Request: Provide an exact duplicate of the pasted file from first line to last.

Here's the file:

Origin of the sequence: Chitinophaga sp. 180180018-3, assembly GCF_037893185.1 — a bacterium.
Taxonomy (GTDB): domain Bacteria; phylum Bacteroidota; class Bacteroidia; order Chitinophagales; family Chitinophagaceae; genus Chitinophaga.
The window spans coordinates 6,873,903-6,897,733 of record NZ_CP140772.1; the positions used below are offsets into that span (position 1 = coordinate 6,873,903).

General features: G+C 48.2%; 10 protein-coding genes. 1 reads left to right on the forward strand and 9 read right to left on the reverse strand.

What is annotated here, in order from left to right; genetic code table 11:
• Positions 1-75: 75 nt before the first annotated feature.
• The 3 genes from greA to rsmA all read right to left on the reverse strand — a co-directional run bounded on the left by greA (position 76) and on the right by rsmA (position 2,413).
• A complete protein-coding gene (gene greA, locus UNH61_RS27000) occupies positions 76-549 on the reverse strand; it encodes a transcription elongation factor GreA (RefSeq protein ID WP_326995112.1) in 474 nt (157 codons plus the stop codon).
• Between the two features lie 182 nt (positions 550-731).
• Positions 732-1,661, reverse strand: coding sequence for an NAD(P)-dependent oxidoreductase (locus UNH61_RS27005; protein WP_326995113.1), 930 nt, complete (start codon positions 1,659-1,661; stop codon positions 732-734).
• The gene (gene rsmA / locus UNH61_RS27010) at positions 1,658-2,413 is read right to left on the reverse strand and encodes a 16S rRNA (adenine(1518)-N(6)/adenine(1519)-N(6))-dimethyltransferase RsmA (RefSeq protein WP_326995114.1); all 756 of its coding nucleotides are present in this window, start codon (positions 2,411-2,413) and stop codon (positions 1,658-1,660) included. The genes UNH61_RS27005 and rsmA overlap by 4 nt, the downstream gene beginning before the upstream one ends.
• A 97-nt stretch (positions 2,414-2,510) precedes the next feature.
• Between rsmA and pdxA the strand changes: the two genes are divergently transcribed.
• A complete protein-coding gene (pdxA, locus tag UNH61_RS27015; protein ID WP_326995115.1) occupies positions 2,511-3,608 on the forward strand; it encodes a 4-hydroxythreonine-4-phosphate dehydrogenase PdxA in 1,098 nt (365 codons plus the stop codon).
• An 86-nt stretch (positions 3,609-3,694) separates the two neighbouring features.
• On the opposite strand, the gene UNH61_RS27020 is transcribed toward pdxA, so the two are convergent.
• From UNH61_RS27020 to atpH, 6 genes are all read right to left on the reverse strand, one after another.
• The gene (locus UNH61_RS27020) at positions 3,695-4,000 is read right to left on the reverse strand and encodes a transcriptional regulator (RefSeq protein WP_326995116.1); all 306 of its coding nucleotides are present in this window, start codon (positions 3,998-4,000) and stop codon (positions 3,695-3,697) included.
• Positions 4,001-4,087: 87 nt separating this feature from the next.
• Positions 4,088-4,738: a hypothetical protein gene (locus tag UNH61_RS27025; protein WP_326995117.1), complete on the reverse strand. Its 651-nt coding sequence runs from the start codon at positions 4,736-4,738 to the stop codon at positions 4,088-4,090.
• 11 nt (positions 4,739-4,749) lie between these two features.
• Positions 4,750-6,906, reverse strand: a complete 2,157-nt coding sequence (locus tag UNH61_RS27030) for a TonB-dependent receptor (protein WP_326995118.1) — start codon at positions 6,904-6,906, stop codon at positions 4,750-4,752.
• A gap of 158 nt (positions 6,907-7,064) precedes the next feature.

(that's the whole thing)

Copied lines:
Origin of the sequence: Chitinophaga sp. 180180018-3, assembly GCF_037893185.1 — a bacterium.
Taxonomy (GTDB): domain Bacteria; phylum Bacteroidota; class Bacteroidia; order Chitinophagales; family Chitinophagaceae; genus Chitinophaga.
The window spans coordinates 6,873,903-6,897,733 of record NZ_CP140772.1; the positions used below are offsets into that span (position 1 = coordinate 6,873,903).

General features: G+C 48.2%; 10 protein-coding genes. 1 reads left to right on the forward strand and 9 read right to left on the reverse strand.

What is annotated here, in order from left to right; genetic code table 11:
• Positions 1-75: 75 nt before the first annotated feature.
• The 3 genes from greA to rsmA all read right to left on the reverse strand — a co-directional run bounded on the left by greA (position 76) and on the right by rsmA (position 2,413).
• A complete protein-coding gene (gene greA, locus UNH61_RS27000) occupies positions 76-549 on the reverse strand; it encodes a transcription elongation factor GreA (RefSeq protein ID WP_326995112.1) in 474 nt (157 codons plus the stop codon).
• Between the two features lie 182 nt (positions 550-731).
• Positions 732-1,661, reverse strand: coding sequence for an NAD(P)-dependent oxidoreductase (locus UNH61_RS27005; protein WP_326995113.1), 930 nt, complete (start codon positions 1,659-1,661; stop codon positions 732-734).
• The gene (gene rsmA / locus UNH61_RS27010) at positions 1,658-2,413 is read right to left on the reverse strand and encodes a 16S rRNA (adenine(1518)-N(6)/adenine(1519)-N(6))-dimethyltransferase RsmA (RefSeq protein WP_326995114.1); all 756 of its coding nucleotides are present in this window, start codon (positions 2,411-2,413) and stop codon (positions 1,658-1,660) included. The genes UNH61_RS27005 and rsmA overlap by 4 nt, the downstream gene beginning before the upstream one ends.
• A 97-nt stretch (positions 2,414-2,510) precedes the next feature.
• Between rsmA and pdxA the strand changes: the two genes are divergently transcribed.
• A complete protein-coding gene (pdxA, locus tag UNH61_RS27015; protein ID WP_326995115.1) occupies positions 2,511-3,608 on the forward strand; it encodes a 4-hydroxythreonine-4-phosphate dehydrogenase PdxA in 1,098 nt (365 codons plus the stop codon).
• An 86-nt stretch (positions 3,609-3,694) separates the two neighbouring features.
• On the opposite strand, the gene UNH61_RS27020 is transcribed toward pdxA, so the two are convergent.
• From UNH61_RS27020 to atpH, 6 genes are all read right to left on the reverse strand, one after another.
• The gene (locus UNH61_RS27020) at positions 3,695-4,000 is read right to left on the reverse strand and encodes a transcriptional regulator (RefSeq protein WP_326995116.1); all 306 of its coding nucleotides are present in this window, start codon (positions 3,998-4,000) and stop codon (positions 3,695-3,697) included.
• Positions 4,001-4,087: 87 nt separating this feature from the next.
• Positions 4,088-4,738: a hypothetical protein gene (locus tag UNH61_RS27025; protein WP_326995117.1), complete on the reverse strand. Its 651-nt coding sequence runs from the start codon at positions 4,736-4,738 to the stop codon at positions 4,088-4,090.
• 11 nt (positions 4,739-4,749) lie between these two features.
• Positions 4,750-6,906, reverse strand: a complete 2,157-nt coding sequence (locus tag UNH61_RS27030) for a TonB-dependent receptor (protein WP_326995118.1) — start codon at positions 6,904-6,906, stop codon at positions 4,750-4,752.
• A gap of 158 nt (positions 6,907-7,064) precedes the next feature.